Indigenous candidates include artist Aaron Paquette, Reconciliation In Solidarity Edmonton (RISE) co-founder Miranda Jimmy, and freelance journalist Mimi Williams all running for council.
By Shari Narine
Edmonton could have its first Indigenous mayor this October.
Taz Bouchier, of Cree, Sioux and Scottish descent, made her official announcement this evening, but she says she has been campaigning since she lost her bid as a city councillor in 2013.
As she was determining which ward to seek a seat in for 2017, she was approached by people, both Indigenous and non-Indigenous, and asked to consider running for mayor. She accepted.
“I didn’t see any representation of my voice or an Indigenous voice on city council. I don’t see the inclusion of diversity on city council,” said Bouchier, who has lived in Edmonton for almost her entire life.
“There’s nobody really listening to us on city council.”
Bouchier also believes that Edmonton has skewed too far on the side of sports – and she points to the city funding that went into building Rogers Place, the home arena for the Edmonton Oilers– and needs to make its way back to being people-centred.
That means addressing the high homeless numbers, the social issues that lead to poverty, the mental health issues, the lack of affordable housing for families, the lack of transitional housing, the need for a better plan to improve the public transportation system, and help for transitioning Indigenous people to the city.
Bouchier was a social worker for 30 years and while she is no longer registered she says she can’t help but continue to see issues in that light.
“I believe these issues are just being band-aided and I firmly believe there’s more initiatives that can be brought to light to support these,” she said.
Bouchier says funding for the social infrastructure could come through promoting partnerships between corporations and non-profit organizations by offering tax breaks to corporations.
“We have to develop a sense of community … to look to resolve some of these concerns,” she said.
Part of that community also comes in recognizing that Canada has three founding nations: the English, the French and the First Nations.
There needs to be more education, says Bouchier, and while she commends Edmonton Mayor Don Iveson for his efforts, she adds it’s not enough.
“He has to learn these things himself… and I don’t believe Edmonton is benefitting city-wide… I don’t believe it’s reaching the wider audience,” she said.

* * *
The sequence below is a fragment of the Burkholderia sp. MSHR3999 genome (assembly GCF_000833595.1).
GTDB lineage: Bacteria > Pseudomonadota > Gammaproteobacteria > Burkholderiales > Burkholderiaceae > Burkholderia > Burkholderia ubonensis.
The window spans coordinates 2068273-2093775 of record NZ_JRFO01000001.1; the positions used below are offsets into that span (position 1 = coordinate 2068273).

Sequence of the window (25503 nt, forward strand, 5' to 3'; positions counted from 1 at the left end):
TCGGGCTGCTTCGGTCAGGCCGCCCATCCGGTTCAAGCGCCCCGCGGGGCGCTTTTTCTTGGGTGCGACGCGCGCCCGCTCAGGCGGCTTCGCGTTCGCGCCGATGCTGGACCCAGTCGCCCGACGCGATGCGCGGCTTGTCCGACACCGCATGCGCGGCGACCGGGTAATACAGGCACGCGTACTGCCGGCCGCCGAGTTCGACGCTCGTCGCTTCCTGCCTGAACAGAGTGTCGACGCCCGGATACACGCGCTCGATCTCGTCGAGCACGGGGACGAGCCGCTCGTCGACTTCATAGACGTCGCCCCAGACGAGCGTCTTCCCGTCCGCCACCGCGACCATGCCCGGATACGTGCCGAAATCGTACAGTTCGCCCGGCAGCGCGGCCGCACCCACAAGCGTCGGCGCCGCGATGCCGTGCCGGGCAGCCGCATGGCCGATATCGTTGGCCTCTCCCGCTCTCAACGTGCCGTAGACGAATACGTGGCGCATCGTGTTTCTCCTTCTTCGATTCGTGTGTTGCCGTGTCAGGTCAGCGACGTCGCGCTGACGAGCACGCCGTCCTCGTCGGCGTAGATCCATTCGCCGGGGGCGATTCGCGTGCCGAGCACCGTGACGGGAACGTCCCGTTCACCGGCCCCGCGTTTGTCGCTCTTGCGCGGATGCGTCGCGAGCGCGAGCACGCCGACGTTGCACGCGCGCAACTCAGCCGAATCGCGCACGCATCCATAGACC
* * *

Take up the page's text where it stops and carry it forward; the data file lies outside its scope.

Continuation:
“I’m definitely more qualified to be addressing the cross-cultural training he’s attempting to do. I would demonstrate more cultural inclusion of every culture, just not our culture. We’re a multi-cultural city. I bring that to the table. It’s like walking in both worlds.”
Bouchier said she is seeking the position of mayor to represent all Edmontonians and not only Indigenous peoples. She says that should become clear as her campaign picks up steam, as she demonstrates her city-wide commitment with inclusive language and supporters who are multi-cultural.
The time is right for an Indigenous mayor, she says, and points to the handful of Indigenous candidates who are running for city council. She notes that in 2013, she was the only Indigenous contender for city council while Karen Pheasant was the only Indigenous candidate for one of Edmonton’s two main school boards.
“We’re making progress,” she said. “I think we’re moving forward.”
Bouchier says her campaign is important in the message she hopes it send to young Indigenous women: “You can achieve whatever you set your mind to. To not give up, to strive forward and to go for the dream. Being Indigenous should not be limiting; it should be empowering.”
According to http://www.daveberta.ca, Iveson is being challenged by three other people, but Bouchier’s name is not on the list.
The website also notes Indigenous candidates artist Aaron Paquette, Reconciliation In Solidarity Edmonton (RISE) co-founder Miranda Jimmy, and freelance journalist Mimi Williams all running for council.